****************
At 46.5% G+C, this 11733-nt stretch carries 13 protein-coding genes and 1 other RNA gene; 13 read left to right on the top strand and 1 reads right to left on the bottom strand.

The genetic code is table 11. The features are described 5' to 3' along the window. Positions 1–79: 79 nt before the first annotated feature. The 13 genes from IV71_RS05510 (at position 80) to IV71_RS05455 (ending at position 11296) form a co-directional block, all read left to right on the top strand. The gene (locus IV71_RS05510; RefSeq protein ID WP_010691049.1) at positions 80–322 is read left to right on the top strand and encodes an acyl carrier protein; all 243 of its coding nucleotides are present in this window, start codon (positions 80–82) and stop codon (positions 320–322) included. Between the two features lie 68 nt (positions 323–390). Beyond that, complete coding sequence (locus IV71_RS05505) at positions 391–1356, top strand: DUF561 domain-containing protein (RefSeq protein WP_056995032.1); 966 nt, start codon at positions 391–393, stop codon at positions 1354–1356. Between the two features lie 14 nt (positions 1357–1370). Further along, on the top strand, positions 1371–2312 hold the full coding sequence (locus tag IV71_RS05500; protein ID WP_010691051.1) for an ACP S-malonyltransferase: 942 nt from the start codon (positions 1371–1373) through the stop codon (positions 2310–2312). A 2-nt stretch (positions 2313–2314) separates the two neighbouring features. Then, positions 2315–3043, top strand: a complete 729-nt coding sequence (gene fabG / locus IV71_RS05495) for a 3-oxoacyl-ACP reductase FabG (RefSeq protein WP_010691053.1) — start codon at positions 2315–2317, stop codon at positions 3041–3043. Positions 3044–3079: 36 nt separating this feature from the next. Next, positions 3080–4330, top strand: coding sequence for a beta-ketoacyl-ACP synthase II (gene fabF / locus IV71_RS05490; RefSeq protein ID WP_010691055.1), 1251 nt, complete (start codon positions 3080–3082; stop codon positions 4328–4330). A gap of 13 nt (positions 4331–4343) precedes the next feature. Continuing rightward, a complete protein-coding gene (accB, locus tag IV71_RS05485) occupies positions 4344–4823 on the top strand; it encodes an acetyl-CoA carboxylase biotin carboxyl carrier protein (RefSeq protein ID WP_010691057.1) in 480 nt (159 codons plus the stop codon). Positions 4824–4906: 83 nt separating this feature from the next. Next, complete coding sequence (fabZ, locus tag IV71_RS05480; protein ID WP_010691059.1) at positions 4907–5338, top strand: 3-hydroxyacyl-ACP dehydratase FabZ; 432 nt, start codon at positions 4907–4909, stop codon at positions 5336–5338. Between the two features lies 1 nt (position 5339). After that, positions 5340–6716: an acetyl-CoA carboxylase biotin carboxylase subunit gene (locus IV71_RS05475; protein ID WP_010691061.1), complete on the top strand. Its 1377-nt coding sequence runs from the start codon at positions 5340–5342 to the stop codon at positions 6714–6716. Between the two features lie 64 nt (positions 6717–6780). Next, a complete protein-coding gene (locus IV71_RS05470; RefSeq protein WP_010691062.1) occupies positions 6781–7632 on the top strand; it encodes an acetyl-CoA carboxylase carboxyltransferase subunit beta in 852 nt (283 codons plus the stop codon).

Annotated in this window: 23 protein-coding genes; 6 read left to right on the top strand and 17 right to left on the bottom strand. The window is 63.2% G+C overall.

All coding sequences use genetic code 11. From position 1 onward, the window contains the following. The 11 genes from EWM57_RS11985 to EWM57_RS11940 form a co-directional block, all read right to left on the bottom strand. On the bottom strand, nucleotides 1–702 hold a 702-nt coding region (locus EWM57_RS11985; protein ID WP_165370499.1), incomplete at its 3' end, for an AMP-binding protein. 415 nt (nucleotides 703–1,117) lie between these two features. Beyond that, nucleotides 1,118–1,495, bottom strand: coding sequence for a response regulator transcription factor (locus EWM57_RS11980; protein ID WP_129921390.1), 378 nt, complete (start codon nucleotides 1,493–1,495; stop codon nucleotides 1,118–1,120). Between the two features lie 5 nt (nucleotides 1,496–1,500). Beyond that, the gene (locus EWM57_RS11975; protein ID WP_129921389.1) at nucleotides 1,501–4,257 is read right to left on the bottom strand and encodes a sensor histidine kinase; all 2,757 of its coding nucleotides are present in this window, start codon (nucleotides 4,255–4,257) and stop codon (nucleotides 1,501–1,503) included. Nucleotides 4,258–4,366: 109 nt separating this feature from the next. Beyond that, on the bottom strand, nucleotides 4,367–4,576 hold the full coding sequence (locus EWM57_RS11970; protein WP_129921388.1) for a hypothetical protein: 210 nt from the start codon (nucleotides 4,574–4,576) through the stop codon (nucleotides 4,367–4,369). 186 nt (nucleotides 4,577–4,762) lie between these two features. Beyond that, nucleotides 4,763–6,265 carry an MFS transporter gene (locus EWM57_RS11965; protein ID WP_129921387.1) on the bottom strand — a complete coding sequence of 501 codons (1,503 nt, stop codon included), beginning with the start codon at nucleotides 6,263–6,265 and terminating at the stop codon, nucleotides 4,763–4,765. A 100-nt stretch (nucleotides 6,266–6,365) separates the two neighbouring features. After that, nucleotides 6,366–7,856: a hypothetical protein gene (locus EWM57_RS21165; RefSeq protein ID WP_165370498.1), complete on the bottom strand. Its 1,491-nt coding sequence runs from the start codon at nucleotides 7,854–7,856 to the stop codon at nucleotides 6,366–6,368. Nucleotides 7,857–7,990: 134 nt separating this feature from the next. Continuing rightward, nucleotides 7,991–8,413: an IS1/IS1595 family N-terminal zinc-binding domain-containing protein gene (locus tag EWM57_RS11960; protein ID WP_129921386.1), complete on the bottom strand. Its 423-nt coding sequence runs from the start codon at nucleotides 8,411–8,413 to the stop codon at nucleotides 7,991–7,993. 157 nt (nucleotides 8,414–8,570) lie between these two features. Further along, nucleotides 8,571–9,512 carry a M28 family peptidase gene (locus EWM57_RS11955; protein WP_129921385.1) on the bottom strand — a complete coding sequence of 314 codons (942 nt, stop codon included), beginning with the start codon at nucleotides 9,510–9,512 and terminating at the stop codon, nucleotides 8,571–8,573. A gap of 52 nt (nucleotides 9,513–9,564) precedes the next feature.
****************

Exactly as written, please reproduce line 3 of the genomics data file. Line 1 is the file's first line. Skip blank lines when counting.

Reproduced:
Annotated in this window: 23 protein-coding genes; 6 read left to right on the top strand and 17 right to left on the bottom strand. The window is 63.2% G+C overall.